The set of all linear functions from U into V is denoted by ℒ(U, V). When U = V, we write ℒ(U) instead of ℒ(U, U).
Example 3:
1. Let ℭ[𝑎, b] be a set of all real-values continuous functions on the closed interval. Then the integral operator
$\int_a^b f(x)\,{\text d} x$
provides a linear transformation from ℭ[𝑎, b] into ℝ.
2. Let ℭ(ℝ) be the set of all continuous functions on the real axis (−∞, ∞). Then the shift operator
$T(f)(x) = f(x - x_0 ) , \qquad x_0 \in \mathbb{R},$
is a linear transformation in the space ℭ(ℝ).
3. Let ℘≤n be the linear space of polynomials of degree n or less. Then the derivative operator
$\texttt{D}\left( \sum_{i=0}^n a_i x^i \right) = \sum_{i=1}^n a_i x^{i-1}$
provides a transformation from ℘≤n into ℘≤n-1
4. Let ℳm×n is a set of all m × n matrices with entries from the field 𝔽. Then transformation gives a linear transformation from ℳm×n into ℳn×m.
5. Let ℭ[𝕋] be set of infinitely differentiable periodic functions on the unit circle 𝕋 (one-dimensional torus). Then expansion of a function from ℭ[𝕋] into the Fourier series
$f(x) \sim \sum_{n=-\infty}^{\infty} \hat{f}(n) \, e^{-{\bf j} nx} , \qquad \hat{f}(n) = \frac{1}{2\pi} \int_{-\pi}^{\pi} f(x)\, e^{{\bf j} nx} {\text d}x ,$
provides a linear transformation from ℭ[𝕋] into the set of infinite sequences.

Isometric transformations

A transformation is isomeric when ∥A x∥ = ∥ x∥.
This implies that the eigenvalues of an isometric transformation are given by λ = exp(jφ). Then also we have ⟨ Ax , Ay ⟩ = ⟨ x m y ⟩.

When W is an invariant subspace of the isometric transformation A with dim(A) < ∞, then also W is also invariant subspace.

Orthogonal transformations

A transformation A is orthogonal if A is isometric and its inverse exists.
For an orthogonal transformation O, the identity OTO = I, so OT = O−1. If A and B are orthogonal, then AB and A−1 are also orthogonal.

Let A : VV be orthogonal with dim(V) < ∞, then A is direct orthogonal if det(A) = +1. Matrix A describes a rotation. In particular, A provides a rotation of ℝ² through angle φ, it is given by

${\bf R} = \begin{bmatrix} \cos\varphi & -\sin\varphi \\ \sin\varphi & \phantom{-}\cos\varphi \end{bmatrix} .$
So the rotation angle φ is determined by trace tr(A) = 2cos(φ) with 0 ≤ φ ≤ π. Let λ₁ and λ₂ be the roots of the characteristic equation. Then Re(λ₁) = Re(λ₂) = cos(φ) and λ₁ = exp(jφ) and λ₂ = exp(−jφ).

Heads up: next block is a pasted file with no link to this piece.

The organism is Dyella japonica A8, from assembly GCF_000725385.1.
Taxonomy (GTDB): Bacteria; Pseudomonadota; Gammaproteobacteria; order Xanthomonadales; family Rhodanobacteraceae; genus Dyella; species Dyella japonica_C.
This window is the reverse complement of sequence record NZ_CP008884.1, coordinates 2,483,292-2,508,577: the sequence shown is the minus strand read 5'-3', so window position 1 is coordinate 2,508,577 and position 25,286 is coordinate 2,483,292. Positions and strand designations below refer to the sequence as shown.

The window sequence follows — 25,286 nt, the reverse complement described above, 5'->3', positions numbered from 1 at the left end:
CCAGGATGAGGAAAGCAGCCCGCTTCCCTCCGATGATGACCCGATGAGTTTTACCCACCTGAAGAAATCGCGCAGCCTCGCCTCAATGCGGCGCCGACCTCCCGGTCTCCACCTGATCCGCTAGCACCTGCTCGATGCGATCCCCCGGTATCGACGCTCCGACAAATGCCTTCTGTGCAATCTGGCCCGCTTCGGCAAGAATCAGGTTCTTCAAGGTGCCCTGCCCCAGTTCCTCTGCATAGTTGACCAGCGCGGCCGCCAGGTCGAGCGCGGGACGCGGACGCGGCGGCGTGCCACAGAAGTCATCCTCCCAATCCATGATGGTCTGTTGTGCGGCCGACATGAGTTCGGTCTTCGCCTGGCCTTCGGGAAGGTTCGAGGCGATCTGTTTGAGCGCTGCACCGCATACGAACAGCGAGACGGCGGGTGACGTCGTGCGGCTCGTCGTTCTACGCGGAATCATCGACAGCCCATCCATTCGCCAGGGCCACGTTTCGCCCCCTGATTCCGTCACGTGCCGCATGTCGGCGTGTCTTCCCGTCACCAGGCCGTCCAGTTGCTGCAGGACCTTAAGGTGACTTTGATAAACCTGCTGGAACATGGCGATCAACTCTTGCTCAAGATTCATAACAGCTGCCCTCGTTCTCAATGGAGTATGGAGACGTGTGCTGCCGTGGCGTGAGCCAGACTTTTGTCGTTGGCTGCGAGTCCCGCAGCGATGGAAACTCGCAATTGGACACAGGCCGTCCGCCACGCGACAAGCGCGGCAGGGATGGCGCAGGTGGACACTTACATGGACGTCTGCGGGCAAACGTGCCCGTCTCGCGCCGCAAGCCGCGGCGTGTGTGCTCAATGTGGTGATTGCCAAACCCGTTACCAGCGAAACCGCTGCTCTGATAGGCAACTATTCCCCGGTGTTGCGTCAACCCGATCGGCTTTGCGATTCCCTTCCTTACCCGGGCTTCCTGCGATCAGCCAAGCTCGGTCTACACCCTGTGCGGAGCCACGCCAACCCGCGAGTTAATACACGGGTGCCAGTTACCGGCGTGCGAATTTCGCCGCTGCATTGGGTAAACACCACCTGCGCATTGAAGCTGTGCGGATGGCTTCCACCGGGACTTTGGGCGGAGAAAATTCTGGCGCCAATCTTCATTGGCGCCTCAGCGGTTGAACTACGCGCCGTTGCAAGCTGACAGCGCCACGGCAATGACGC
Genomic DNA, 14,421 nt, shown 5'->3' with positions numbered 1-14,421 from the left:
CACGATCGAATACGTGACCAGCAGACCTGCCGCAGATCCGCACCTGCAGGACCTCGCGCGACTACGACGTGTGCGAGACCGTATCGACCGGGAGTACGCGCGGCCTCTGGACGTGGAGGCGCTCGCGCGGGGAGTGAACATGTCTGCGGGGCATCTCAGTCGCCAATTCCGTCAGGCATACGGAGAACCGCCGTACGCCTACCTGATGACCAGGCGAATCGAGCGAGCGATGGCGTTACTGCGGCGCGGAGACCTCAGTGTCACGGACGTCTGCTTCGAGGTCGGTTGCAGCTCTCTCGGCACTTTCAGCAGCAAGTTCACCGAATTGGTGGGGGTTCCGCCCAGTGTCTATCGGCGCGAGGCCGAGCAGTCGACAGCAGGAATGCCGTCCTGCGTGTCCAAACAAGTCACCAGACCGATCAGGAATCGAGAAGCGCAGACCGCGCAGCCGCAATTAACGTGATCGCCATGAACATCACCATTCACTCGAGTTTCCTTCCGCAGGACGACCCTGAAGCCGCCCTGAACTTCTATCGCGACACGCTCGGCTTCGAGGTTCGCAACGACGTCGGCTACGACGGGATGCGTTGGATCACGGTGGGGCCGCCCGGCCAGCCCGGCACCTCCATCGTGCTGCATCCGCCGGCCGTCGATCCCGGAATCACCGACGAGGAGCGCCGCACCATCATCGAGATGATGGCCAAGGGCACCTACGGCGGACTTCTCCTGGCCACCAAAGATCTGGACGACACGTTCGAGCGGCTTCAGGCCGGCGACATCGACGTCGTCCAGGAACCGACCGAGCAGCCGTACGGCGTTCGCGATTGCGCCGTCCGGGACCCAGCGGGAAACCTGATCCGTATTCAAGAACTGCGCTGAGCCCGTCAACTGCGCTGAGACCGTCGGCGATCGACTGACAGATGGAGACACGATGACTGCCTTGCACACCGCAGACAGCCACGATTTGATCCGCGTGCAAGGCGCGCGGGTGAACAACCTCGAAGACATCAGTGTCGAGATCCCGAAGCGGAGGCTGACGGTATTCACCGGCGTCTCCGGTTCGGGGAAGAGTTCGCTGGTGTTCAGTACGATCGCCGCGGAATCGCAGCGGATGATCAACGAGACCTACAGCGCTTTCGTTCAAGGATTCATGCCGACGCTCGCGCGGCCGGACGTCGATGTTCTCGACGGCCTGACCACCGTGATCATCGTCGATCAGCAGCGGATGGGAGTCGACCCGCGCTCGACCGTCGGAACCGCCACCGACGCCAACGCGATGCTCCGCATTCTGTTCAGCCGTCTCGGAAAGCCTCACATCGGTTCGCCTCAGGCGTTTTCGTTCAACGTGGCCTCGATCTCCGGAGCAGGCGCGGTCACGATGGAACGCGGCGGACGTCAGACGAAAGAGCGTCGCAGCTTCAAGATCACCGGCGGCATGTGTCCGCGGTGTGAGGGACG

In ℝ³, λ₁ = 1, λ₂ = λ₃* = exp(jφ). A rotation over eigenspace corresponding λ₁ is given by matrix

${\bf R} = \begin{bmatrix} 1 & 0 & 0 \\ 0 & \cos\varphi & -\sin\varphi \\ 0 & \sin\varphi & \phantom{-}\cos\varphi \end{bmatrix} .$
A transformation A is called mirrored orthogonal if det(A) = −1. Vectors from E−1 are mirrored by A with respect to the invariant subspace E−1. A mirroring in ℝ² in <$$\left( \cos \left( \frac{1}{2}\,\varphi \right) , \sin \left( \frac{1}{2}\,\varphi \right) \right)$$ > is given by
${\bf S} = \begin{bmatrix} \cos\varphi & \phantom{-}\sin\varphi \\ \sin\varphi & - \cos\varphi \end{bmatrix} .$
Mirrored orthogonal transformations in ℝ³ are rotational mirroring rotations of axis < a > through angle φ and mirror plane < a >. The matrix of such transformation is given by
${\bf S} = \begin{bmatrix} -1 & 0 & 0 \\ 0 & \cos\varphi & -\sin\varphi \\ 0 & \sin\varphi & \phantom{-}\cos\varphi \end{bmatrix} .$
For all orthogonal transformations in ℝ³, O(xO(y) = O(x×y).

n (n < ∞) can be decomposed in invariant subspaces with dimension 1 or 2 for each orthogonal transformation.

Unitary transformations

Let V be complex vector space with inner product. A linear transformation U of V is called unitary if it is isometric and its inverse exists.
An n × n matrix U is unitary if U*U = I, the identity matrix. Its determinant is det(U) = ±1. Each isometric transformation in a finite dimensional complex vector space is unitary.
Theorem 1: For an n × n matrix A, the following statements are equivalent:
1. A is unitary.
2. The columns of A form an orthonormal set.
3. The rows of matrix A form an orthonormal set.

Symmetric transformations

A transformation of ℝn is called symmetric if ⟨ Ax , y ⟩ = ⟨ x , Ay ⟩ for any vectors x and y from the vector space.
A square matrix A is symmetric if AT = A. A linear transformation is symmetric if its matrix with respect to an arbitrary basis is symmetric. All eigenvalues of a symmetric transformation are real. Eigenvectors corresponding to distinct eigenvalues are orthogonal. If A is symmetric, then AT = A = A* for any orthogonal basis. The product ATA is symmetric if T is.

A transformation H : ℂn → ℂn is called self-adjoint or Hermitian if ⟨ Ax , y ⟩ = ⟨ x , Ay ⟩ for any vectors x and y from the vector space.
A product AB of two self-adjoint matrices A and B is self-adjoint if its commutator is zero, [A, B] = ABBA = 0.

Eigenvalues of any self-adjoint matrix are real numbers.

Normal transformations

A linear transformation A is called normal if A*A = AA*.
Let the different roots of the characteristic equation of normal matrix A be βi with multiplicities ni. Than the dimension of each eigenspace Vi equalsni. These eigenspaces are mutually perpendicular and each vector xV can be written in exactly one way as
${\bf x} = \sum_i {\bf x}_i , \qquad {\bf x}_i = P_i {\bf x} \in V_i ,$
where Pi is a projection on Vi.

1. Anton, Howard (2005), Elementary Linear Algebra (Applications Version) (9th ed.), Wiley International
2. Beezer, R.A., A First Course in Linear Algebra, 2017.
3. Fitzpatrick, S., Linear Algebra: A second course, featuring proofs and Python.